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Forvis Mazars publishes a new report on climate preparedness, featuring insights from 52 small ASX firms

Forvis Mazars investigates how prepared companies are to report according to the proposed Australian climate-related financial disclosure standards.

Australia has made a significant step toward the introduction of mandatory climate-related financial disclosures for many companies in Australia, whether listed or unlisted. The Bill was introduced into Parliament at the end of March and passed the House of Representatives on 6 June 2024. With this proposed mandate looming, how prepared are these companies to report according to the disclosure standards?

The climate-related financial disclosures proposal follows on from the Corporate Sustainability Reporting Directive (CSRD) that was entered into force and introduced specific climate disclosure requirements throughout Europe. In the same year, the International Sustainability Standards Board issued IFRS S1 and S2 that are progressively endorsed by different countries around the world, including Australia.

In Australia, the proposed reporting period for climate-related financial disclosures would start as early as 1st January 2025 for companies meeting two of these three criteria:

1. consolidated revenue ≥ $500 million,

2. consolidated gross assets ≥ $1 billion; or

3. number of employees ≥ 500.

This led the Forvis Mazars experts to investigate how prepared these companies are to report according to the proposed Australian climate-related financial disclosure standards.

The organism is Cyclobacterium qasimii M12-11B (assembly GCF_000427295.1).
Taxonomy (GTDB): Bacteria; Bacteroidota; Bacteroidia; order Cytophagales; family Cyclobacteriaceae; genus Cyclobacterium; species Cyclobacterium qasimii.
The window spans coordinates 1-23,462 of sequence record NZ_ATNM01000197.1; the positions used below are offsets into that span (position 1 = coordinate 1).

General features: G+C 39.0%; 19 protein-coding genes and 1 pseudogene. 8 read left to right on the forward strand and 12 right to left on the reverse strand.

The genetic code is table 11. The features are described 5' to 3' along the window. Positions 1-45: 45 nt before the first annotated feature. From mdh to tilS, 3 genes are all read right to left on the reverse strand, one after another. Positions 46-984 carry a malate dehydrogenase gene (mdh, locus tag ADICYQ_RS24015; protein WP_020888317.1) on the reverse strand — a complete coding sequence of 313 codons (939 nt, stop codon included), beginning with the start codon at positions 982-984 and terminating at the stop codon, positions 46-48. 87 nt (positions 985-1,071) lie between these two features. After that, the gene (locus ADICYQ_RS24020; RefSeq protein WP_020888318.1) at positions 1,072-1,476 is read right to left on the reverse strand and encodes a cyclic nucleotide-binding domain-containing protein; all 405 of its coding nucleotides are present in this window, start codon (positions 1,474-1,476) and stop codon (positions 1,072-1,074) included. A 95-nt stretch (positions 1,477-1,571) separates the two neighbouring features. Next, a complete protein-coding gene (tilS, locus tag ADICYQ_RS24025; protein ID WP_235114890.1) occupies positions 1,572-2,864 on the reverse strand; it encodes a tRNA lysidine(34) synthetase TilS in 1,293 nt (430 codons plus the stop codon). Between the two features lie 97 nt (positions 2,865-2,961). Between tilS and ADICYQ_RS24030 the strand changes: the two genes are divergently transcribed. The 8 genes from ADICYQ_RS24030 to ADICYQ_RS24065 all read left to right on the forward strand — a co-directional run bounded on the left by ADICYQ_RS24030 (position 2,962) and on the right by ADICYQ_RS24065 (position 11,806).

Their research is based on the 2023 reporting (up to 10 January 2024) of 52 Australian Securities Exchange (ASX) listed companies with a market capitalisation between $1 billion and $1.5 billion.


Key Findings

  • 57% of the companies clearly identify or broadly mention climate-related risks.
  • 33% of the companies have set Net Zero targets for scope 1 and 2 GHG emissions.
  • 11% of the companies report in accordance with the eleven TCFD recommendations and 31% partially reporting on these recommendations.
  • 71% of the companies have calculated their scope 1 and 2 GHG emissions, but only 37% have calculated their scope 3 emissions.
  • 23% of the companies have performed a scenario analysis.

The introduction of mandatory climate-related information disclosures in Australia will require many companies to step up their efforts. Importantly, companies need to:

  1. Build up climate capabilities and educate board members.
  2. Identify gaps and develop a roadmap.
  3. Involve key employees across multiple functions and clearly define responsibilities


Drawing on insights from the interpretive report “Achieving Effective Internal Control Over Sustainability Reporting” (ICSR) issued by the COSO and the findings of their research, Forvis Marzars presents a set of 28 key considerations to help companies prepare their climate reporting.

Download the full report to learn how small ASX listed companies have made progress in their climate reporting in Australia.

Source: Forvis Mazars


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